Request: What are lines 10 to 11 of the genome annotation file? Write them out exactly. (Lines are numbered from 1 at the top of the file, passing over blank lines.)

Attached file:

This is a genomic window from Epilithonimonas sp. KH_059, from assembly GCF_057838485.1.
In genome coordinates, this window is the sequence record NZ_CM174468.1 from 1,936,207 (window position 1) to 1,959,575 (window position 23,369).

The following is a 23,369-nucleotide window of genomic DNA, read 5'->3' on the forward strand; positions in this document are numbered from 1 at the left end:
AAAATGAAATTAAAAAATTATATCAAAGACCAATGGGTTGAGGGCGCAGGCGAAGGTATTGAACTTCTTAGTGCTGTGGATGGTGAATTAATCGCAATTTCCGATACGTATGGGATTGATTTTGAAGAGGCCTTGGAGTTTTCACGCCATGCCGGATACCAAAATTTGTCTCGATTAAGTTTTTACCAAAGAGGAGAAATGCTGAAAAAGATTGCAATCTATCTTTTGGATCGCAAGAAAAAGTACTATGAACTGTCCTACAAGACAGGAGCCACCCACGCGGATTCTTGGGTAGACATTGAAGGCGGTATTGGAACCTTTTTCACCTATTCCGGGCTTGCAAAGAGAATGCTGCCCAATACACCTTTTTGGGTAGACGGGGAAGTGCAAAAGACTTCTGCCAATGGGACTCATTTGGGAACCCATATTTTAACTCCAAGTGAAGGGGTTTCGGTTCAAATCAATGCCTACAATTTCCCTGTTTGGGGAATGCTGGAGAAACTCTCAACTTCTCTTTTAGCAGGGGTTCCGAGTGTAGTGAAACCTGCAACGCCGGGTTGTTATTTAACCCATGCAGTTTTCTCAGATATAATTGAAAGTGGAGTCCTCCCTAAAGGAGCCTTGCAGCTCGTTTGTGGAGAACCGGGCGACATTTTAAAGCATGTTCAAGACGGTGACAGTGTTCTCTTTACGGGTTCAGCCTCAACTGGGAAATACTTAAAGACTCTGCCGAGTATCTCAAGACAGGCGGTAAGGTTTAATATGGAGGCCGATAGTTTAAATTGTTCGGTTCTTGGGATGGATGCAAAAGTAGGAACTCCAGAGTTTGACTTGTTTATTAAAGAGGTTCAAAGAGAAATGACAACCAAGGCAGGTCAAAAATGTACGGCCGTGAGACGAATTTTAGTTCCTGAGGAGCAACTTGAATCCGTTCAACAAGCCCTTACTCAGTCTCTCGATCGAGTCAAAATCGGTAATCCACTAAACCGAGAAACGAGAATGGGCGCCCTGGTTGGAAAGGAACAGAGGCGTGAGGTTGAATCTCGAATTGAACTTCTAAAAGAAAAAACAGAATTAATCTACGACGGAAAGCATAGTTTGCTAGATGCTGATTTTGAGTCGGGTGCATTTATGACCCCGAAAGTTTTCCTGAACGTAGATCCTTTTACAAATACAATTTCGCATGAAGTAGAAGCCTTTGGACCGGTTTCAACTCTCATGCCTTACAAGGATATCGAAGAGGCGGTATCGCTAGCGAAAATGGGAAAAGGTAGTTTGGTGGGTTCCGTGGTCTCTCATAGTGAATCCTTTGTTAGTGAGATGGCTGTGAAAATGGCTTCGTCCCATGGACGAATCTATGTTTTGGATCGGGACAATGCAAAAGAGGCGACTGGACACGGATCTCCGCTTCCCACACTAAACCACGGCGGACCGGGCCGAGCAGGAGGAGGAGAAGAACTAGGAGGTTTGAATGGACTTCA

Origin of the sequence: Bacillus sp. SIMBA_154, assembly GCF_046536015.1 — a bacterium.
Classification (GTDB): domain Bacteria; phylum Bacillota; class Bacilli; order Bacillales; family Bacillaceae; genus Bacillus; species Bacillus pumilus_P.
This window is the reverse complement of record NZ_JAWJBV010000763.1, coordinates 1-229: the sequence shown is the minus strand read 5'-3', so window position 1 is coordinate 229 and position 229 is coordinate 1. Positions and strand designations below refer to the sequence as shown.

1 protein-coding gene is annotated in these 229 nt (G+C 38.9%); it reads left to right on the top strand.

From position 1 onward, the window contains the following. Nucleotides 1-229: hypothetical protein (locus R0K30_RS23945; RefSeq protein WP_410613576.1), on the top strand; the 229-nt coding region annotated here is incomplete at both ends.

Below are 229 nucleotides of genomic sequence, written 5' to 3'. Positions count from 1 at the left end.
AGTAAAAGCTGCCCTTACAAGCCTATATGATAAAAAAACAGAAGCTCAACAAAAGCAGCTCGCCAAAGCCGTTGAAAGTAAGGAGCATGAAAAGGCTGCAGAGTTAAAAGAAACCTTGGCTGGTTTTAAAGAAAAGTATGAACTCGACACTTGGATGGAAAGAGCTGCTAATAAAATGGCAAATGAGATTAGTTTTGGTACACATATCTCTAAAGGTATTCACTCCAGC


Below are 229 nucleotides of genomic sequence, written 5' to 3'. Positions count from 1 at the left end.
AGTAAAAGCTGCCCTTACAAGCCTATATGATAAAAAAACAGAAGCTCAACAAAAGCAGCTCGCCAAAGCCGTTGAAAGTAAGGAGCATGAAAAGGCTGCAGAGTTAAAAGAAACCTTGGCTGGTTTTAAAGAAAAGTATGAACTCGACACTTGGATGGAAAGAGCTGCTAATAAAATGGCAAATGAGATTAGTTTTGGTACACATATCTCTAAAGGTATTCACTCCAGC